The Davenport Hotel is a hotel in the city of Spokane, Washington. The hotel, which was commissioned by a group of Spokane businessmen, is named for Louis Davenport, who served as its initial proprietor and oversaw the construction of the building. The structure was designed by Kirtland Cutter, an architect, in 1914. Among its many innovations were air conditioning, a central vacuum system, a pipe organ, and dividing doors in the ballrooms, which made it the first hotel in the United States to offer these amenities. Furthermore, it is the location where the first Crab Louis (named for Louis Davenport) was prepared and served. The hotel is on the National Register of Historic Places, which means it has historical significance.

When developer Walt Worthy refurbished the Davenport Hotel in 2002, it became known as The Historic Davenport Hotel. It is now part of the Davenport Hotel Collection brand, along with its three sibling hotels, and operates under that name.

The Davenport Hotel was neither the brainchild of Louis Davenport, nor was it constructed with his funds. Instead, Cutter and Davenport was picked by a group of prominent Spokane businessmen who believed that the booming city necessitated the construction of a large, beautiful hotel in which to accommodate and entertain their guests. The Davenport Hotel Company was established in 1912, and construction on the site began the following year, capitalizing on the city’s already enviable reputation.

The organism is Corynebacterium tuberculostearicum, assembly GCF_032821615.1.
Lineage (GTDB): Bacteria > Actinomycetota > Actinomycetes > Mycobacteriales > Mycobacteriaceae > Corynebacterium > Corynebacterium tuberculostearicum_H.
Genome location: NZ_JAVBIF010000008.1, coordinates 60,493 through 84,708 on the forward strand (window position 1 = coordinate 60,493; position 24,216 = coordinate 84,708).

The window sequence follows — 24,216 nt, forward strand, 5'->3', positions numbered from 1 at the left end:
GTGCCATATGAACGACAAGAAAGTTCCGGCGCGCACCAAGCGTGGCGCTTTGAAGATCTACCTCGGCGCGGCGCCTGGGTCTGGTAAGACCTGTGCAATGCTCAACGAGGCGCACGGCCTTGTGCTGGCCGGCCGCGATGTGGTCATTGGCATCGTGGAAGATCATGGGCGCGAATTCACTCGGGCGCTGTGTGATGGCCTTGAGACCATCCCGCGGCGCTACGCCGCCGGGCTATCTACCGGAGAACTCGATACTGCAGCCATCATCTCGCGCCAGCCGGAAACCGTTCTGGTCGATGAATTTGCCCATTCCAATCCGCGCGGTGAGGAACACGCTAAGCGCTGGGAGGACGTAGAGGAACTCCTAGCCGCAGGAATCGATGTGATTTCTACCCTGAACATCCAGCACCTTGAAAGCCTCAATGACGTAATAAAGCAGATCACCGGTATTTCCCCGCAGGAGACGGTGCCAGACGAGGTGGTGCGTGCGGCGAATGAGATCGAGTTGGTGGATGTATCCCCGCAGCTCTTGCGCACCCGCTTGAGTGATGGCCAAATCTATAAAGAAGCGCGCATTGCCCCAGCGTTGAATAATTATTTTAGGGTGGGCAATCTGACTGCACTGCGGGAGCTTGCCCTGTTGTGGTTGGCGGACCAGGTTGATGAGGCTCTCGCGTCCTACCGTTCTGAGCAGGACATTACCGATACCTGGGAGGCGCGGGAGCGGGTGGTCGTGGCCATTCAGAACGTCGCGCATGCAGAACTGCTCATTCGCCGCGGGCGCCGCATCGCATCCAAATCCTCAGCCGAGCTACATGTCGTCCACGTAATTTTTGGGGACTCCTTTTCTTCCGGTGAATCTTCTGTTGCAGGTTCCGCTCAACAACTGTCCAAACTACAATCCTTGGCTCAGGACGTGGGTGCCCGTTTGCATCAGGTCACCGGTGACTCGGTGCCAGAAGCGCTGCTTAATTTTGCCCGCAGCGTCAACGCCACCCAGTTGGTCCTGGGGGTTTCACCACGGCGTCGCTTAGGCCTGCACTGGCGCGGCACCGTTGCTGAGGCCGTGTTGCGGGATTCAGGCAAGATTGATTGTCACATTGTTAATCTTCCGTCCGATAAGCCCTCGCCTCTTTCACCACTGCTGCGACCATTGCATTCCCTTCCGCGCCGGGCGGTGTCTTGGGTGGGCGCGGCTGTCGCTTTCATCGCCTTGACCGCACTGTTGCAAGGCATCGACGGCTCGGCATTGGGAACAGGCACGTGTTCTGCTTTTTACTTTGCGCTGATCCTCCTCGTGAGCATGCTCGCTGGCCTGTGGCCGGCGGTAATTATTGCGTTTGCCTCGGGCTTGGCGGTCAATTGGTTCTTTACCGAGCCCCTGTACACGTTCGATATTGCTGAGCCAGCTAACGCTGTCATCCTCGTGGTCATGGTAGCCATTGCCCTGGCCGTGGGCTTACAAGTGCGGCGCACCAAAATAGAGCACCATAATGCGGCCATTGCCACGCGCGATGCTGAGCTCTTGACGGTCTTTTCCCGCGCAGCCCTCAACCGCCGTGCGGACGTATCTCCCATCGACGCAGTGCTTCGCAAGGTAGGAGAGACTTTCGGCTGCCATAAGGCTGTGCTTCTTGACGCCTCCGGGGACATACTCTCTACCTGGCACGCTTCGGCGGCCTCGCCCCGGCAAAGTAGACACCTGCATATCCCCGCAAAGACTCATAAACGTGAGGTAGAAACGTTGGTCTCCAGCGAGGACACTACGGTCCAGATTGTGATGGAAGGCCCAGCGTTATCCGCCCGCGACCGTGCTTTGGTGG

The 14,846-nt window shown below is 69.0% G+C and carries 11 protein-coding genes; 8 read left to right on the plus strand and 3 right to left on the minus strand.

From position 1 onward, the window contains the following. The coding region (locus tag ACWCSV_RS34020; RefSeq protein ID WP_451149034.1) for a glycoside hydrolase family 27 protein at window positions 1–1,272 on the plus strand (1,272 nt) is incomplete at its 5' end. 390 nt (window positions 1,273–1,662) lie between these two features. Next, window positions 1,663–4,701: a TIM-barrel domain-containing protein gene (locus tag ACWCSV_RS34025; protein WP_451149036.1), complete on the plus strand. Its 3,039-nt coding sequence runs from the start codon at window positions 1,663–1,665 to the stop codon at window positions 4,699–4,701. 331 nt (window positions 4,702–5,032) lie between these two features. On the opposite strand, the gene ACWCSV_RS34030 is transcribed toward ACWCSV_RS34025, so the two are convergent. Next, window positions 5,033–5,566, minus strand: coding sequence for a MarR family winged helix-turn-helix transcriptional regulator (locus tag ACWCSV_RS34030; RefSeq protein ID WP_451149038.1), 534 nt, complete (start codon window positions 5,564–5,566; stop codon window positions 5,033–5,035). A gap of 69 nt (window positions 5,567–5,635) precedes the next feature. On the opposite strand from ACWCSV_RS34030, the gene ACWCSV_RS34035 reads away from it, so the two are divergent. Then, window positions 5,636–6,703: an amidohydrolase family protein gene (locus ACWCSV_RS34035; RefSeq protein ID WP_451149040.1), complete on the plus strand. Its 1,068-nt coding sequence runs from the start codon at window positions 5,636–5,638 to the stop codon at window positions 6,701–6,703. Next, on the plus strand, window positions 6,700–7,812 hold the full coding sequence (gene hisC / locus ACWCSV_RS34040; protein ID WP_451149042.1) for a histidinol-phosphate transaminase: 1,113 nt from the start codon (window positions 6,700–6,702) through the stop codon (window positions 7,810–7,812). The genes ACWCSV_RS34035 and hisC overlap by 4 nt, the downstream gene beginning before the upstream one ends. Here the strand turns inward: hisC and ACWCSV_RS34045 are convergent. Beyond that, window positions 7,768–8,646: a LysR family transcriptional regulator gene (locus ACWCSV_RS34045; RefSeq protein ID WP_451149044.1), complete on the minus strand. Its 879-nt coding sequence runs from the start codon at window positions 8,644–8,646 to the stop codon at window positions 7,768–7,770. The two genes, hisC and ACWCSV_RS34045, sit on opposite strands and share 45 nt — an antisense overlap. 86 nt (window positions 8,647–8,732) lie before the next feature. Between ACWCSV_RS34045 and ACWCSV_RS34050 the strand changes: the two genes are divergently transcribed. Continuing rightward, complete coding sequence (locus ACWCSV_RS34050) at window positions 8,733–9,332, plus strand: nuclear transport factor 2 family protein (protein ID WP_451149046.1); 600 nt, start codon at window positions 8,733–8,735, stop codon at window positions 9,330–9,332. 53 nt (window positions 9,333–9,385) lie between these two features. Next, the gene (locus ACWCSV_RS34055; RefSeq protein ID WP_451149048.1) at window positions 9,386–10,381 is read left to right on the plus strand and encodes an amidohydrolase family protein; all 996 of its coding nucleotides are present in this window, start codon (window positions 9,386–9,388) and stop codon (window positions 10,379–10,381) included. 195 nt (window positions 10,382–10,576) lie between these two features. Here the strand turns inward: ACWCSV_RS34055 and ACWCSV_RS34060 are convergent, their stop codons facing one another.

Horse carts, steam jacks, and hand tools were used to construct the hotel tower, which was completed in eight months in 1913. There was not a single worker who was seriously injured or killed, which was unusual at the time. Cutter and Davenport scoured the globe for inspiration and furnishings for their new hotel, which opened in November.

Cutter created settings that were influenced by the great architects of France, England, and Spain, among others. They were decorated with exquisite art and songbirds, and Davenport prepared to seat his guests at tables covered in the finest Irish linens from Liddell (whose linens were used on the Titanic) and set with 15,000 pieces of silver, all donated by his friends and family (the largest private commission ever created by Reed and Barton).

The hotel officially opened its doors for business on September 1, 1914, and staged a grand opening party from September 17–19, 1914, to commemorate the occasion. Since then, the hotel has marketed itself as “one of America’s exceptional hotels,” which it has maintained to this day.

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